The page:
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Publication information
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Source: Burrows of Michigan and the Republican Party
Source type: book
Document type: book chapter
Document title: “Later Years in the Senate. 1899-1905” [chapter 6]
Author(s): Orcutt, William Dana
Volume number: 2
Publisher: Longmans, Green and Co.
Place of publication: New York, New York
Year of publication: 1917
Pagination: 197-244 (excerpt below includes only pages 212-13)

 
Citation
Orcutt, William Dana. “Later Years in the Senate. 1899-1905” [chapter 6]. Burrows of Michigan and the Republican Party. Vol. 2. New York: Longmans, Green, 1917: pp. 197-244.
 
Transcription
excerpt of chapter
 
Keywords
J. C. Burrows; McKinley assassination (personal response).
 
Named persons
J. C. Burrows; Charles W. Fairbanks; James A. Garfield; William McKinley.
 
Notes
From title page: Burrows of Michigan and the Republican Party: A Biography and a History.
 
Document

 

Later Years in the Senate. 1899-1905 [excerpt]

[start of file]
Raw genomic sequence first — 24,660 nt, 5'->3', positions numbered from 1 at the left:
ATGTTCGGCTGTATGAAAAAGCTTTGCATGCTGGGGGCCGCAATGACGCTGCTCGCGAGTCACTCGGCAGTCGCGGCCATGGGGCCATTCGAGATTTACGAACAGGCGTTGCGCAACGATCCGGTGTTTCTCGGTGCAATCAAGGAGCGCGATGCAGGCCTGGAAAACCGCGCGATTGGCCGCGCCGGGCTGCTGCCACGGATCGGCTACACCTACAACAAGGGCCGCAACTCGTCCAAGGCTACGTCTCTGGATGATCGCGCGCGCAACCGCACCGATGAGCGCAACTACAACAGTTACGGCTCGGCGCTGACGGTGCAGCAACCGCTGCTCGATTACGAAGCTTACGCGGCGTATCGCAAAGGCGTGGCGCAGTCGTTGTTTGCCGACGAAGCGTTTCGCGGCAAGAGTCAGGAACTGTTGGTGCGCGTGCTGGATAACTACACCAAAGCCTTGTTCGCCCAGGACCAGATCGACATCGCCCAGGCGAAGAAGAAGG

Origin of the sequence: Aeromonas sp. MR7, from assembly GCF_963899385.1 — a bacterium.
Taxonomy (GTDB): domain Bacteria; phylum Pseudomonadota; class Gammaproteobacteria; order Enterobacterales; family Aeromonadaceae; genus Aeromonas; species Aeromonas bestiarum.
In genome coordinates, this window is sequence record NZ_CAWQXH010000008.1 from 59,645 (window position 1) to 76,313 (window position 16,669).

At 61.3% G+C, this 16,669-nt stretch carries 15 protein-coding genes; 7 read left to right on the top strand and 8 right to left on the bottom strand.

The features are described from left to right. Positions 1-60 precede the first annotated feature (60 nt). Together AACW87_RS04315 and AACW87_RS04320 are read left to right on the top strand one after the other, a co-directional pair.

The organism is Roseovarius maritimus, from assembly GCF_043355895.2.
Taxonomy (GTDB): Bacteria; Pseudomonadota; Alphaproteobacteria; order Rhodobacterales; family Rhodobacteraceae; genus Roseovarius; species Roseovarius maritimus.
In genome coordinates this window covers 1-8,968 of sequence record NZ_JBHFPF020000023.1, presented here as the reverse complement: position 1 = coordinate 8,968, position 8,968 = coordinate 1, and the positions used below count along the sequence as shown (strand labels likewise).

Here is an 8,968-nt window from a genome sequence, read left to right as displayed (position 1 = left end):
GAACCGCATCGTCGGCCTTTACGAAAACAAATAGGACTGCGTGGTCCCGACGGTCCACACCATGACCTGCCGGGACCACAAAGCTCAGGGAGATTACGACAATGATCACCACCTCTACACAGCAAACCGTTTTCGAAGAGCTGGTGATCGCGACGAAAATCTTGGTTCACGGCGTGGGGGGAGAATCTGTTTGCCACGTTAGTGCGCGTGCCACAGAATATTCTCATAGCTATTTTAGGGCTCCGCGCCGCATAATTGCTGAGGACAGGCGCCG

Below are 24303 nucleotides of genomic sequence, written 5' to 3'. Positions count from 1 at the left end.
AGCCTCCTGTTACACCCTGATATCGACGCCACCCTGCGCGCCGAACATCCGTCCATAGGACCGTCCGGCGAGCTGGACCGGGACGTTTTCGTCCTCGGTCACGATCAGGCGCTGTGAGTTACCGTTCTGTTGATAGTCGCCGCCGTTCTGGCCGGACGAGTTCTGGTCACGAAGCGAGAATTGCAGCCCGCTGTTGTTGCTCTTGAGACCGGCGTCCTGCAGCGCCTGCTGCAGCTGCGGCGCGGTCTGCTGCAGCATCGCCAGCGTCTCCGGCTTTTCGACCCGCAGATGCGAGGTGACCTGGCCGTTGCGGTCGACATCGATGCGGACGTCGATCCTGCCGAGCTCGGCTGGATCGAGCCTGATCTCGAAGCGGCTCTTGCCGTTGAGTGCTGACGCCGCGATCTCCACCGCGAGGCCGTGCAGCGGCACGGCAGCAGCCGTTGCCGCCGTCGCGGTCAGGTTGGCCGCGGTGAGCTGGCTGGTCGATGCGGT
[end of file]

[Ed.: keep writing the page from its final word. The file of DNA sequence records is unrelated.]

The re-election of McKinley was peculiarly gratifying to Burrows, for between the two men existed a deep friendship which had begun during the Civil War. Burrows’ admiration for him was unbounded. His confidence in him as an exponent of Republican principles was supreme. With four years more in which to carry out the epochal program which Destiny had planned for him, Burrows believed that McKinley would go down in history as the greatest President the Nation had ever had. And beyond all this, opportunity had already come, and the glory was sure to fall upon this man, his friend! When, therefore, the assassin’s bullet accomplished its awful purpose in Buffalo on September 6, 1901, Burrows felt the blow more perhaps than any one outside the family. The [212][213] pain of Garfield’s tragedy came back to him with redoubled force, for McKinley was even more intimately his friend than the former martyred President. With the first news of the sad event Burrows hastened to Buffalo, remaining by McKinley’s side throughout the falsely-hopeful period, and being the only one outside the family except Senator Fairbanks who was at his bedside when he died.

 

 


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